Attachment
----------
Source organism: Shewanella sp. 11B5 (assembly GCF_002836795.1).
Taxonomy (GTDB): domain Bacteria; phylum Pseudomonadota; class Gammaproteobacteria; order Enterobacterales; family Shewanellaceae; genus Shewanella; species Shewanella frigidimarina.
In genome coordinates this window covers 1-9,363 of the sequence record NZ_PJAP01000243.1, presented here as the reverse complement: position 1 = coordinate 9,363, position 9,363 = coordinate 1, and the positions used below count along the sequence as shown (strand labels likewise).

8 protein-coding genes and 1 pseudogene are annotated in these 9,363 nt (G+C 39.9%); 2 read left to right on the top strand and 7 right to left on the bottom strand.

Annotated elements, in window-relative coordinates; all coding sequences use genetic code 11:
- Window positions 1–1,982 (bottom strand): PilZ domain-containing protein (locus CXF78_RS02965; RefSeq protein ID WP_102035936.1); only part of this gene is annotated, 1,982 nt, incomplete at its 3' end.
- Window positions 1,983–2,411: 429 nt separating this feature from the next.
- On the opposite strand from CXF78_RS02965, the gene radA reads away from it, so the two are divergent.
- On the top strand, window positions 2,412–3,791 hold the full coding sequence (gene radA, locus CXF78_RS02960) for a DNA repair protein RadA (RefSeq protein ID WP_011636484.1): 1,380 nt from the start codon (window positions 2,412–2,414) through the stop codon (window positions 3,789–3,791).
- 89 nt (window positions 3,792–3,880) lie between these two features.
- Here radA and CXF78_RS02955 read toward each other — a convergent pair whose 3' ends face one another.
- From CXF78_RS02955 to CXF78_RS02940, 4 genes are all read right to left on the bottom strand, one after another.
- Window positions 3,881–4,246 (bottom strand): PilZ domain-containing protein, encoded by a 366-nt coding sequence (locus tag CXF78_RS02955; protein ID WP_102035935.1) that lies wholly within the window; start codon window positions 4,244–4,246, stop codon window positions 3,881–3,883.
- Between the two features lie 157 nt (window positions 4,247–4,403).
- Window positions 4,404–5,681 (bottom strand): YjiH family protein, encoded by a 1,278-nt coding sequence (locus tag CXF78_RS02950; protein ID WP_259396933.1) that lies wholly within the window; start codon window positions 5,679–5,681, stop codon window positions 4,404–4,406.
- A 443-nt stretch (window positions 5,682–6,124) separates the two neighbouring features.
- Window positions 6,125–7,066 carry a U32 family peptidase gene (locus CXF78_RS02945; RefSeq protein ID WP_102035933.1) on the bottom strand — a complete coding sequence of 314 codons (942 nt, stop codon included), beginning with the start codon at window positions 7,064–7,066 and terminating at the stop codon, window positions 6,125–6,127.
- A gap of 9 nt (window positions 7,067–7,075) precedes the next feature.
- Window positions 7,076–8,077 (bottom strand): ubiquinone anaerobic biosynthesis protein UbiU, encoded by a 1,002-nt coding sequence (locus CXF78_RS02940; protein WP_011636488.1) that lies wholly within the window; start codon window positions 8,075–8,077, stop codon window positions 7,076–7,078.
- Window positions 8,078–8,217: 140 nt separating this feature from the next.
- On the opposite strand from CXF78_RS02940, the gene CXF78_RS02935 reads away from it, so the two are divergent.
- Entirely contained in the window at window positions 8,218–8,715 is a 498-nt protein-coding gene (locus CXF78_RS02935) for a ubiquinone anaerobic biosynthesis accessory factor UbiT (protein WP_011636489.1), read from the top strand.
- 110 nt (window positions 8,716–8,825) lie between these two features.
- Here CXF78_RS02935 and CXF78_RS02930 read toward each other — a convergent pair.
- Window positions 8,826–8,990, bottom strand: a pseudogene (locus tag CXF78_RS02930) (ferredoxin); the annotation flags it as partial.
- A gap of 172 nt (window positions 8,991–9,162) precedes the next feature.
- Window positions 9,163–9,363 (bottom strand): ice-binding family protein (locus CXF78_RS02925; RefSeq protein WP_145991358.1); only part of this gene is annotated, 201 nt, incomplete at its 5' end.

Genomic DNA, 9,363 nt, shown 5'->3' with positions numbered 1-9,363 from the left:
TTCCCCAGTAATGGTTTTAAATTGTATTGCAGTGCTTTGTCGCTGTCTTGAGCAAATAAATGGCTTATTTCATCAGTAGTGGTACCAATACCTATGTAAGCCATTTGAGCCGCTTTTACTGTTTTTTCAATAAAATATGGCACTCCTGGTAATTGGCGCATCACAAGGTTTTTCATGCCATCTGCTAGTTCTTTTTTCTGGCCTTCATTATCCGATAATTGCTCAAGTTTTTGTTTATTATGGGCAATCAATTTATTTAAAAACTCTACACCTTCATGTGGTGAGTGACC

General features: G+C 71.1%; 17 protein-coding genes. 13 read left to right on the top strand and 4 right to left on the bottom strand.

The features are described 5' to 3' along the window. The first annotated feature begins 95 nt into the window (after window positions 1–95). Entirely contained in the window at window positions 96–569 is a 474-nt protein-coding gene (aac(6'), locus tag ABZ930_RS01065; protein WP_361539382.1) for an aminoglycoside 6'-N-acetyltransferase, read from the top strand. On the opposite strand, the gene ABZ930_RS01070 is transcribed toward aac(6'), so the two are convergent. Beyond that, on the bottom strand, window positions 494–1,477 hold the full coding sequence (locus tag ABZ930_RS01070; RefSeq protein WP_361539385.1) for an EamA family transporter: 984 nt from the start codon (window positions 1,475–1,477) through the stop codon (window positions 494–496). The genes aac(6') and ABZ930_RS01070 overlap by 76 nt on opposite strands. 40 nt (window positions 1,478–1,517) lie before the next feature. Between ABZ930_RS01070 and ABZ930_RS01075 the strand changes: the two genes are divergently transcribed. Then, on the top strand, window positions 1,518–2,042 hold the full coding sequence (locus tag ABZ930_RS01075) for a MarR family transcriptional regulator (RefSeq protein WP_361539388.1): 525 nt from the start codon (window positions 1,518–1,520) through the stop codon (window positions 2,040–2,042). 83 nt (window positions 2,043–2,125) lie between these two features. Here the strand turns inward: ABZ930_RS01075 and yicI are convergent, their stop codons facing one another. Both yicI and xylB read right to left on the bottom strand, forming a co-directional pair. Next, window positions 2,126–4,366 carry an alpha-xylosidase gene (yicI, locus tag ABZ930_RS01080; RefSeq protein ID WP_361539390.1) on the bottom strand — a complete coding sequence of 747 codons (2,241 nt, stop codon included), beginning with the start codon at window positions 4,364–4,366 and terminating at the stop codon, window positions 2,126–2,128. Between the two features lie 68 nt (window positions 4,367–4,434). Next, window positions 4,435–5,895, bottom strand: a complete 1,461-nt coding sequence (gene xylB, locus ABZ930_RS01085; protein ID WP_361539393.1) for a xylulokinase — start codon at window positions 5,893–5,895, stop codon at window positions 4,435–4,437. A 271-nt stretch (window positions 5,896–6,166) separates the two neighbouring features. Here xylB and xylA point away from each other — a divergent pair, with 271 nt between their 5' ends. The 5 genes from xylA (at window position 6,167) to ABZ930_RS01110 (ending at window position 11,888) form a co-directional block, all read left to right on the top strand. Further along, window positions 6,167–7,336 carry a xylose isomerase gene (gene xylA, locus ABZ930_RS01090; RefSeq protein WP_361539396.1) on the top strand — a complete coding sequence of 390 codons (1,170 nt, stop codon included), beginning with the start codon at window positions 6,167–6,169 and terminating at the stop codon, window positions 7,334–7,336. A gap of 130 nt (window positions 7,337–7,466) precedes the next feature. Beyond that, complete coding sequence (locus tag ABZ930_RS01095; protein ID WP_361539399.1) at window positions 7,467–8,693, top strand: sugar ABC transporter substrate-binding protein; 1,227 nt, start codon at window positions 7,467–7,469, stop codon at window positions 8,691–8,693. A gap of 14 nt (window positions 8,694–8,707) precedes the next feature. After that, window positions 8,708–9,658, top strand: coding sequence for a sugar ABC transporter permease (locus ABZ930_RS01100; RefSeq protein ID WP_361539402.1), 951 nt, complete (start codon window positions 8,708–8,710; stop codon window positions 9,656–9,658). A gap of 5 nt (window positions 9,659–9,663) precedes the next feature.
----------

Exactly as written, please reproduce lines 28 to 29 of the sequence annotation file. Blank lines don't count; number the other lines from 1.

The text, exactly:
Genomic DNA, 9,363 nt, shown 5'->3' with positions numbered 1-9,363 from the left:
TTCCCCAGTAATGGTTTTAAATTGTATTGCAGTGCTTTGTCGCTGTCTTGAGCAAATAAATGGCTTATTTCATCAGTAGTGGTACCAATACCTATGTAAGCCATTTGAGCCGCTTTTACTGTTTTTTCAATAAAATATGGCACTCCTGGTAATTGGCGCATCACAAGGTTTTTCATGCCATCTGCTAGTTCTTTTTTCTGGCCTTCATTATCCGATAATTGCTCAAGTTTTTGTTTATTATGGGCAATCAATTTATTTAAAAACTCTACACCTTCATGTGGTGAGTGACC